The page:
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Infractions, misdemeanors, and felonies

The law is a complex system that is hard to follow and interpret for those who haven't studied it. You may hear legal terms and jargon simply by watching the news or crime TV shows, but what do these terms actually mean?

Defining an infraction

Infractions are considered low-level offenses; they are sometimes called "petty crimes."Infractions will usually involve fines, but typically do not require any jail time. You may be familiar some law violations that are considered infractions:

  • Minor traffic violations
  • Littering
  • Drinking in public
  • Fishing or building without a license

Infractions will start with an issued citation by a law official. If you feel you were issued an unfair citation you have right to appear before a judge and challenge it. In your hearing, you will be in front of a judge and the officer who issued the citation. Here you will be allowed to present your evidence and/or call a witness to testify. You can also hire an attorney if you desire legal counsel. 

Defining a misdemeanor

On the other hand, misdemeanors are more severe than an infraction, but less serious than a felony. They usually require fines and jail time depending of the class of the misdemeanor. There are three classes of misdemeanors, the first being "class three" or a pretty misdemeanor. In North Carolina, this includes:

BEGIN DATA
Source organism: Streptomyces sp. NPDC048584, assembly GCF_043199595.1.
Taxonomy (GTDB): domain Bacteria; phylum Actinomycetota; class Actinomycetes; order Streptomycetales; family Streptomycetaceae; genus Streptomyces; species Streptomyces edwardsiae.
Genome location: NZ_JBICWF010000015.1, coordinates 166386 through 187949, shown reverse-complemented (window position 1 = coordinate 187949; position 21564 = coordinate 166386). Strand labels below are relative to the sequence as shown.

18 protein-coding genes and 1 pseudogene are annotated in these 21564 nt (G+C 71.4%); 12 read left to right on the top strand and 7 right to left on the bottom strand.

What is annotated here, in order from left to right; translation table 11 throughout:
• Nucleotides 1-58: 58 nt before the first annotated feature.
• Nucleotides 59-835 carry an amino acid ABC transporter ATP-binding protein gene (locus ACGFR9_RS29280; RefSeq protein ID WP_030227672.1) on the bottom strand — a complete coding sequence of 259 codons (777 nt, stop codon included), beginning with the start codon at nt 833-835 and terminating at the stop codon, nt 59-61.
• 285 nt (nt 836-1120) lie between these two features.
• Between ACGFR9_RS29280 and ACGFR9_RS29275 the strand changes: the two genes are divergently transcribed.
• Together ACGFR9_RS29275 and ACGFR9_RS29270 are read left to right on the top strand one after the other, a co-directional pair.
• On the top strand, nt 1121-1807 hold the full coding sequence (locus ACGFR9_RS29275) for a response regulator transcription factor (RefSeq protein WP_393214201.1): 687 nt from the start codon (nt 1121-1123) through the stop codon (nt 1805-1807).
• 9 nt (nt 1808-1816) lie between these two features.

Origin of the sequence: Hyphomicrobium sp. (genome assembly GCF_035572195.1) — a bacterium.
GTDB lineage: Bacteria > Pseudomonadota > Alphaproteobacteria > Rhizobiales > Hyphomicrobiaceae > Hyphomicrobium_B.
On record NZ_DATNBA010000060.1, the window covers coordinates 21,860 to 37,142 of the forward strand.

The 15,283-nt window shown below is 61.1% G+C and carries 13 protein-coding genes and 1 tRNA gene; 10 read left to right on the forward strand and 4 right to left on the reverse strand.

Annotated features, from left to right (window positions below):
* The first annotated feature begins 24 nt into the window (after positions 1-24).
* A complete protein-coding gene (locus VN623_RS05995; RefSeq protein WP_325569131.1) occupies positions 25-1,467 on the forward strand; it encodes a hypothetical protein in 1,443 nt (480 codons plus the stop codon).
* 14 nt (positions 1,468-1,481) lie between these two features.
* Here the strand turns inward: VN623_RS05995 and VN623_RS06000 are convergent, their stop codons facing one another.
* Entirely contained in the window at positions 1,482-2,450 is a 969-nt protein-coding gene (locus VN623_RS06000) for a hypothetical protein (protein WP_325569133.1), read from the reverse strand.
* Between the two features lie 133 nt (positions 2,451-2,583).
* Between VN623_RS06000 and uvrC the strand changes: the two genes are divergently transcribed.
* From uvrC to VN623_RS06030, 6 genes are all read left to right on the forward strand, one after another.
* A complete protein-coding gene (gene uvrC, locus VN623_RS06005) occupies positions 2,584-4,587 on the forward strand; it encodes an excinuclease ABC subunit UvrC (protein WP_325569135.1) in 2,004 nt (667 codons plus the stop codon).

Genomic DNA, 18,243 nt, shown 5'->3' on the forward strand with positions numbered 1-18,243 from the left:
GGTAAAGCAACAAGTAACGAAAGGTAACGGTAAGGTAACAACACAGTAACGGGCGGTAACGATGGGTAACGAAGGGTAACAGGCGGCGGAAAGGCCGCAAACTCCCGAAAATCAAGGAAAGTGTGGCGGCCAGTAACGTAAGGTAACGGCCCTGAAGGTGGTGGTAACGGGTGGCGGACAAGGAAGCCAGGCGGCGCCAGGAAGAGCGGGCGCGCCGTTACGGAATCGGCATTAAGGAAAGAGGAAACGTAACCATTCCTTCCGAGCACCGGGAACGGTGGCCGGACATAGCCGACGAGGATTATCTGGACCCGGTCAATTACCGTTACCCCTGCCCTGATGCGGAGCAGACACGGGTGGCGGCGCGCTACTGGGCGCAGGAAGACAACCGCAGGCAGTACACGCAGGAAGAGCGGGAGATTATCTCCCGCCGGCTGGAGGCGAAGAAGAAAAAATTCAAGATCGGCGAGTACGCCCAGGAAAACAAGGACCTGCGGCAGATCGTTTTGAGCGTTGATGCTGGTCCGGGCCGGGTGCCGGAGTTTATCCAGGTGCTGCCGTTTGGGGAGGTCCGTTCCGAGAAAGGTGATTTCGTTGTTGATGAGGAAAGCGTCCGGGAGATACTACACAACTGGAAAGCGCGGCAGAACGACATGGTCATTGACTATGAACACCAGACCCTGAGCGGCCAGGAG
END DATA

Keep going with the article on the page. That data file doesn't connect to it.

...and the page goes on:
• Possession of marijuana-- less than half of an ounce
  • Shoplifting
  • Misuse of 911 or ambulance systems
  • Vandalism
  • The second class is called "class two" or ordinary misdemeanors, which include:
  • Carrying a concealed weapon
  • Reckless driving
  • Simple assault or battery
  • Hazing

Lastly, the third - and most severe class, is called "class one" or gross misdemeanors, which includes:

  • Possession of marijuana-- more than half of an ounce
  • Prostitution
  • Assault to a police officer, school employee or public transportation operator
  • Assault using a deadly weapon

If you are accused of a misdemeanor offense, you have many legal choices to consider with your lawyer. You can choose to plead "not guilty" and request a trial, negotiate a plea deal with the state, or work with your lawyer to have your case dismissed.

Defining a felony

Felonies are the most serious offenses and are typically divided into many classes based on the degree of the offense. North Carolina's classes are categorized alphabetically from A to I, with A being the most severe offense. "Class A" felonies would include:

  • Murder
  • Habitual felonies
  • "Class I" felonies would include:
  • Forgery
  • Terroristic threats

Due to the complexity of the law and justice system, it can be difficult to comprehend not only the degree of an offense but also what steps need to be taken in order to receive a fair trial. When in a legal crisis it is important to have an experienced, thorough and hardworking attorney by your side to ensure a secure and protected future.

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